Worldwide, the irrational use of antibiotics and poor antimicrobial stewardship lead to treatment failure and propagate the spread of drug resistance which, in turn, further narrows the available array of effective antibiotics. Finally, research and development for new antimicrobials, vaccines, and diagnostic tests has slowed since the 1960s as profitable investment in this area is limited by low sales volumes, short duration of treatment, competition with established products and cheaper generics, and the possibility that resistance will rapidly emerge.
National governments, policymakers, pharmaceutical companies, public and private healthcare institutions, and international public health bodies all have a role to play in improving access to antibiotics worldwide. While interventions to improve access must take into account differences among countries, the researchers provided the following recommendations to address key barriers and improve access to antibiotics:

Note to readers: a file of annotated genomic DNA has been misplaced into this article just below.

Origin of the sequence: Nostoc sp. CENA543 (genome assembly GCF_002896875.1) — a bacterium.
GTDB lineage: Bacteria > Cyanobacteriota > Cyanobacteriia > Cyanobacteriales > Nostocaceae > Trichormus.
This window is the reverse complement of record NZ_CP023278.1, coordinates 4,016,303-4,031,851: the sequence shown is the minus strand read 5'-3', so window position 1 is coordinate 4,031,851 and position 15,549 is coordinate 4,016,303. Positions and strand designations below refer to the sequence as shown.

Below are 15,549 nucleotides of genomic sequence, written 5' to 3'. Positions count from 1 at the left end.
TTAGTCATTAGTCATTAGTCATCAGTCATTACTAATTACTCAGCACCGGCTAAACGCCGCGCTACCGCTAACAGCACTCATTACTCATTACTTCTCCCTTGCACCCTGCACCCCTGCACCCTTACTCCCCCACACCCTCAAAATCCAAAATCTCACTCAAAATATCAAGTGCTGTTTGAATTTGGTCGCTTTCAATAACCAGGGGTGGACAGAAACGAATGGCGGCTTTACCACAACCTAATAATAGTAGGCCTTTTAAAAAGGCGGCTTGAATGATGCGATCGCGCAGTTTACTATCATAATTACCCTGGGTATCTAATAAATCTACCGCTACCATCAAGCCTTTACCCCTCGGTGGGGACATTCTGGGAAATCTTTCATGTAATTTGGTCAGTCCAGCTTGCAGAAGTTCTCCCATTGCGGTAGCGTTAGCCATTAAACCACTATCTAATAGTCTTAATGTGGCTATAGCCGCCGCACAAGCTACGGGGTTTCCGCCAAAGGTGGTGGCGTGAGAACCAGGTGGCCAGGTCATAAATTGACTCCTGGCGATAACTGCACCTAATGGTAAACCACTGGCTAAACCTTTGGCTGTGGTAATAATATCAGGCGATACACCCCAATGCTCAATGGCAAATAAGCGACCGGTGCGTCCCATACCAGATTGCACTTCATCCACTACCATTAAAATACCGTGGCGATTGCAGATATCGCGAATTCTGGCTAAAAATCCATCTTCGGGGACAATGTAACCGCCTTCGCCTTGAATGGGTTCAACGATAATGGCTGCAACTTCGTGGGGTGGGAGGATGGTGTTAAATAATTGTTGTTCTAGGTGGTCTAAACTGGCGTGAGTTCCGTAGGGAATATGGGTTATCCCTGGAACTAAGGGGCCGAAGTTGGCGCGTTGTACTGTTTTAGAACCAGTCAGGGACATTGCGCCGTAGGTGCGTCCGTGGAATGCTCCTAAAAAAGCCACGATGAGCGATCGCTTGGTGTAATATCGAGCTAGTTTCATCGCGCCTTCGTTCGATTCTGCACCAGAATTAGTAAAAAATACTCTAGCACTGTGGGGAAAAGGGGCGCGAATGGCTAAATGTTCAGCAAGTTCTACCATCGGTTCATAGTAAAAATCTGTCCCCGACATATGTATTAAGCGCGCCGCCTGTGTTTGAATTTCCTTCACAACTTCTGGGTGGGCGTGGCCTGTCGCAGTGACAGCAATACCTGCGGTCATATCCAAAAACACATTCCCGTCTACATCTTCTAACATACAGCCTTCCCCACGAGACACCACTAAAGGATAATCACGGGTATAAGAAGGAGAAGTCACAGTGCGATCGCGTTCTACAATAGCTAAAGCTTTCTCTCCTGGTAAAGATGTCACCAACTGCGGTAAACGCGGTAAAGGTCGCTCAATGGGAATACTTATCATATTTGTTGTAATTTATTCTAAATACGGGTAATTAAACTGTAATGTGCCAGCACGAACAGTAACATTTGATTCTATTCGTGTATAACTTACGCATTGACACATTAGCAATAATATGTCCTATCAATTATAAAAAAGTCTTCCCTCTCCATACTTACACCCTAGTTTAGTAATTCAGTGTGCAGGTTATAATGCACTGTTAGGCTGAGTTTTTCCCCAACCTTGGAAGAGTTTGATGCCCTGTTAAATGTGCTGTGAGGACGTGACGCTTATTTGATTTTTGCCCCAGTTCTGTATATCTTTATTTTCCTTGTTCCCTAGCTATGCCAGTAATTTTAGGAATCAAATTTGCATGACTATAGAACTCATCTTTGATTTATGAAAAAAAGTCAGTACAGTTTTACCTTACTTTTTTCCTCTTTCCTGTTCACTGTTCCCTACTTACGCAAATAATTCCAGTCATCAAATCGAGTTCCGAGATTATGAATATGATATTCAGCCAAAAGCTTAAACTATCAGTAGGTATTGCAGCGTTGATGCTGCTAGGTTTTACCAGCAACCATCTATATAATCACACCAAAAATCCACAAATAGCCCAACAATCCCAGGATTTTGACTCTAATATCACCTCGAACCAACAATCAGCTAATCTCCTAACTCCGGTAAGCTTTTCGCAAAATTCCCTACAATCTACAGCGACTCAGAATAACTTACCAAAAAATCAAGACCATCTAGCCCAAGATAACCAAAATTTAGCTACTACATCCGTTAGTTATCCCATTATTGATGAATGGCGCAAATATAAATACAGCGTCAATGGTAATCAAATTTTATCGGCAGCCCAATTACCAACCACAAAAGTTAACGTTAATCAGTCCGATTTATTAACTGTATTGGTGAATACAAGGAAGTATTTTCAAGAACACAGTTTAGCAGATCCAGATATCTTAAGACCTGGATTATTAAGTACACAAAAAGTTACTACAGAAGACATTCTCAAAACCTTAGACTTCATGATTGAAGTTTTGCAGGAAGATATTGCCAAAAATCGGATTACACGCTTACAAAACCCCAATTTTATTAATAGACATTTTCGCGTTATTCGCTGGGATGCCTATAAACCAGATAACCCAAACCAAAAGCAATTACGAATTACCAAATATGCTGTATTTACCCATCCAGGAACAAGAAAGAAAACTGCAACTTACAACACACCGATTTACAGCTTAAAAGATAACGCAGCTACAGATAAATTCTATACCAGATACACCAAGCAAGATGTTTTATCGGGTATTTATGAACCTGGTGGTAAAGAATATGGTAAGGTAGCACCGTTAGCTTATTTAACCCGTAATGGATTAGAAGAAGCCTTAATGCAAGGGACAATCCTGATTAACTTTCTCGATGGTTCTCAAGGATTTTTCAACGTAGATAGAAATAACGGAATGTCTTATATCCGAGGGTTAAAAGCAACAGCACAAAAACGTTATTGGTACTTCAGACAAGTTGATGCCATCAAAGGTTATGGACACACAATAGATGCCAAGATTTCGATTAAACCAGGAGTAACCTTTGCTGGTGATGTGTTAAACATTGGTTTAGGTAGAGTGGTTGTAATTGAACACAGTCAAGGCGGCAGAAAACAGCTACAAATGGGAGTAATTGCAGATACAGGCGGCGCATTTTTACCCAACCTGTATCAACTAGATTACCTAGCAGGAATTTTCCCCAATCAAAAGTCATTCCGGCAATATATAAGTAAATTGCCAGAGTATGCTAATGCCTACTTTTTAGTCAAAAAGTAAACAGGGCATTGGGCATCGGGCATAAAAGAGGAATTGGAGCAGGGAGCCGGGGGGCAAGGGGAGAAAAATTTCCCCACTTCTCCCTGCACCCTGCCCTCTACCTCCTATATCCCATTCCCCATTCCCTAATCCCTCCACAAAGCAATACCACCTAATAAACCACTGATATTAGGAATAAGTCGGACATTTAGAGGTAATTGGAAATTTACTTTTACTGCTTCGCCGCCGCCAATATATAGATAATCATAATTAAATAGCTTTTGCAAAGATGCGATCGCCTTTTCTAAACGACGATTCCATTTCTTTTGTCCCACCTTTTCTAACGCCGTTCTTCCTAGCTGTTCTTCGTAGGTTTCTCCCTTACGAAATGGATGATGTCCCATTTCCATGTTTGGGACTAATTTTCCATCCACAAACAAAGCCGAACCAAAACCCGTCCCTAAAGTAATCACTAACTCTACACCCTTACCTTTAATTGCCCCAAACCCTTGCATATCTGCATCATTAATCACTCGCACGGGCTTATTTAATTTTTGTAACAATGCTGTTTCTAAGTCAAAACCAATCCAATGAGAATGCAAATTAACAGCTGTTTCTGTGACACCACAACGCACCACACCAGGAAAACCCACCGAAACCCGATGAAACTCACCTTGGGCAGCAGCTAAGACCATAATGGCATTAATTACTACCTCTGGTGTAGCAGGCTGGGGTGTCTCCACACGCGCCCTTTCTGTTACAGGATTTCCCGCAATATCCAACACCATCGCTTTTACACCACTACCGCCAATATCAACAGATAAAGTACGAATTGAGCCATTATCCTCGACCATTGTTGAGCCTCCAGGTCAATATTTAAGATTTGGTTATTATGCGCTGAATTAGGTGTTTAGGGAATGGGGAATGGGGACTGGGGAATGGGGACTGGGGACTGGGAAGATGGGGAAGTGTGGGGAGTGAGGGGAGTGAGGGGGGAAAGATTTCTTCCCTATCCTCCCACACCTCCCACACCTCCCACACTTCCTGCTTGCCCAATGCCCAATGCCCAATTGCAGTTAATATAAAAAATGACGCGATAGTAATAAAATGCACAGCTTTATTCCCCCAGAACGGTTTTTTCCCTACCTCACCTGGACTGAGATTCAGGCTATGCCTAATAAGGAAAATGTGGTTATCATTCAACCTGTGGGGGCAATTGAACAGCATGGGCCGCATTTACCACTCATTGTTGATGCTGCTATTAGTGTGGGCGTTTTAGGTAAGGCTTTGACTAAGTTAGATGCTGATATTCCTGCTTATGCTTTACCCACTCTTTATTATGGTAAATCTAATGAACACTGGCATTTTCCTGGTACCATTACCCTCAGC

Encourage research and development of new or improved antibiotics, diagnostic tests, vaccines, and alternatives to antibiotics for bacterial infections,
Support the registration of antibiotics in more countries according to clinical need,
Develop and implement national treatment guidelines for the use of antimicrobials,
Explore innovative funding for essential antibiotics,
Ensure the quality of antibiotics and strengthen pharmaceutical regulatory capacity, and
Encourage local manufacturing for cost-effective antibiotics.
Source: Center for Disease Dynamics, Economics & Policy